Not every medical professional believes in the validity of electrohypersensitivity. As The SkepDoc founder Harriet Hall, MD, wrote in 2015, "the symptoms that [electrohypersensitivity] patients report are real, but there is no evidence that they are caused by EMF exposure. In provocation studies, patients were unable to tell when they were being exposed to radiofrequency emissions, and they reported the same symptoms regardless of whether the devices were turned on or off." The WHO adds that "research on this subject is difficult because many other subjective responses may be involved, apart from direct effects of fields themselves." Yet Dr. Carpenter points out that there hasn't been enough research in this area to definitively prove that it's not a real issue.
For the record, Dr. Carpenter doesn't think there's anything inherently bad about any single source of non-ionizing EMFs. What concerns him is the potential impact of cumulative exposure—being surrounded by low-level EMFs from wireless networks and devices at all times, over a span of many years. He adds that much of the technology we're exposed to today is very new, so there may be future impacts that we aren't seeing yet. "In Scandinavia, where they've been using cell phones for a longer period than we have—and using them more frequently—there are certainly elevations in cancer after 10 or more years of intensive use. We haven’t seen that in the U.S. yet, but we haven’t used cell phones as long."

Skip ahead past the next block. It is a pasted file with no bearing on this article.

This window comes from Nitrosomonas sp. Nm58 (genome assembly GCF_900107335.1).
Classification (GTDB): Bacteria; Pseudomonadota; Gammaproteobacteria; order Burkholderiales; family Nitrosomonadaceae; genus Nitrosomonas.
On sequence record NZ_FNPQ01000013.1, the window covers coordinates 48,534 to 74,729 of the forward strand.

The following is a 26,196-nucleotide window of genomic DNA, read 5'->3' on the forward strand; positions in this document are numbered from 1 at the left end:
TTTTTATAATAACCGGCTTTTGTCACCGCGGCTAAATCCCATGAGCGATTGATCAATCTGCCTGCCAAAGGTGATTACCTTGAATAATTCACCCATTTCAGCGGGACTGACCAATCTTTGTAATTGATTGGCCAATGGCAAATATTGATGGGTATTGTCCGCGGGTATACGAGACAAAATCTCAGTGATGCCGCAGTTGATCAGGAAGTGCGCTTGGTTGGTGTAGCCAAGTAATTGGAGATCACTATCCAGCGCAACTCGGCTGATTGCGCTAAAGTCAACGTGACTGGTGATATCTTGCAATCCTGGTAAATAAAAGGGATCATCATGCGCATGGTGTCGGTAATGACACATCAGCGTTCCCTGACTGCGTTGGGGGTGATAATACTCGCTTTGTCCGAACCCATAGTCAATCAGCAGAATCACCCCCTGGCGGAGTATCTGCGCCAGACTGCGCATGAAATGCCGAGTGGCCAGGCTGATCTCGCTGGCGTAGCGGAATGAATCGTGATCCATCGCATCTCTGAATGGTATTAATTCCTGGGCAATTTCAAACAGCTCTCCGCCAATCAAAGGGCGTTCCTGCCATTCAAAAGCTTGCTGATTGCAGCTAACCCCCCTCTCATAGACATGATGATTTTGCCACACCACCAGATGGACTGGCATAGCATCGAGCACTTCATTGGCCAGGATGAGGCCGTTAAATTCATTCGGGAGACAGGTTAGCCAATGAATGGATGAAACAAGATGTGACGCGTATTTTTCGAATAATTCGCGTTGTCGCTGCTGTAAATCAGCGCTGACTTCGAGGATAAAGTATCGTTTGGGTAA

The same goes for 5G wireless networks, in his opinion. "This higher-frequency cell communication is going to involve a mini cell tower put in front of every tenth house. You’re not gonna be able to walk down any sidewalk without being continuously exposed," he says. "The advantage is you can download a movie in less time, but there’s no ongoing research, to my knowledge, of the possible health effects."
Why isn't there more conclusive evidence on EMFs?
If scientists have been studying EMFs for the past 40 years, it seems like we'd have a better idea by now whether they're safe or not. But experts point out that there are several limitations to researching them.
For one thing, says Dr. Samet, the technologies and frequencies in our environment are changing so rapidly that it's a challenge for researchers to properly study them over time. As mentioned before, it's also not easy to measure EMF exposure in research subjects. "It hasn't been studied systematically because it's so difficult to monitor," Dr. Carpenter says. "Unless you have some kind of meter that you can wear for many years, it's almost impossible to get a quantitation of cumulative exposure."
"The problem is there’s a misconception that EMFs have no health effects, that has led to very few funded studies." —De-Kun Li, MD, PhD